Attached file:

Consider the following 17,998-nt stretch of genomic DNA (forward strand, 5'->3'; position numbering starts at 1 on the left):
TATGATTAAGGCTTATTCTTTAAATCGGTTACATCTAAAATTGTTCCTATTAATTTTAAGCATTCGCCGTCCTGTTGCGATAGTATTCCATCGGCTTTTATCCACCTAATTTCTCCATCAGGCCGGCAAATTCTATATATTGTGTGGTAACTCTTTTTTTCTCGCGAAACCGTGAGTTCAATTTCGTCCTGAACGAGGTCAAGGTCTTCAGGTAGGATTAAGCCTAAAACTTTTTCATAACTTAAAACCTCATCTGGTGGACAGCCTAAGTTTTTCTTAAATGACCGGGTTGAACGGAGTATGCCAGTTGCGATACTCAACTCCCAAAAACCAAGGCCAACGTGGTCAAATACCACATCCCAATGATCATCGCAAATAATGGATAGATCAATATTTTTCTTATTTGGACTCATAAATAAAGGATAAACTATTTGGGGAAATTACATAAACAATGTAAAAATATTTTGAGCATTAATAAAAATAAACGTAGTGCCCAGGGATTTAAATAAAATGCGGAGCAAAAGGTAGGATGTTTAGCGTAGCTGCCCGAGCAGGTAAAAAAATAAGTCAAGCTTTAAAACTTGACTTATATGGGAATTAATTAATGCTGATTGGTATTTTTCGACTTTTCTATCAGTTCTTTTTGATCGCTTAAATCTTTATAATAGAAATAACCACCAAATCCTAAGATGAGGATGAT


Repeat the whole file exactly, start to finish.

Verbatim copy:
Consider the following 17,998-nt stretch of genomic DNA (forward strand, 5'->3'; position numbering starts at 1 on the left):
TATGATTAAGGCTTATTCTTTAAATCGGTTACATCTAAAATTGTTCCTATTAATTTTAAGCATTCGCCGTCCTGTTGCGATAGTATTCCATCGGCTTTTATCCACCTAATTTCTCCATCAGGCCGGCAAATTCTATATATTGTGTGGTAACTCTTTTTTTCTCGCGAAACCGTGAGTTCAATTTCGTCCTGAACGAGGTCAAGGTCTTCAGGTAGGATTAAGCCTAAAACTTTTTCATAACTTAAAACCTCATCTGGTGGACAGCCTAAGTTTTTCTTAAATGACCGGGTTGAACGGAGTATGCCAGTTGCGATACTCAACTCCCAAAAACCAAGGCCAACGTGGTCAAATACCACATCCCAATGATCATCGCAAATAATGGATAGATCAATATTTTTCTTATTTGGACTCATAAATAAAGGATAAACTATTTGGGGAAATTACATAAACAATGTAAAAATATTTTGAGCATTAATAAAAATAAACGTAGTGCCCAGGGATTTAAATAAAATGCGGAGCAAAAGGTAGGATGTTTAGCGTAGCTGCCCGAGCAGGTAAAAAAATAAGTCAAGCTTTAAAACTTGACTTATATGGGAATTAATTAATGCTGATTGGTATTTTTCGACTTTTCTATCAGTTCTTTTTGATCGCTTAAATCTTTATAATAGAAATAACCACCAAATCCTAAGATGAGGATGAT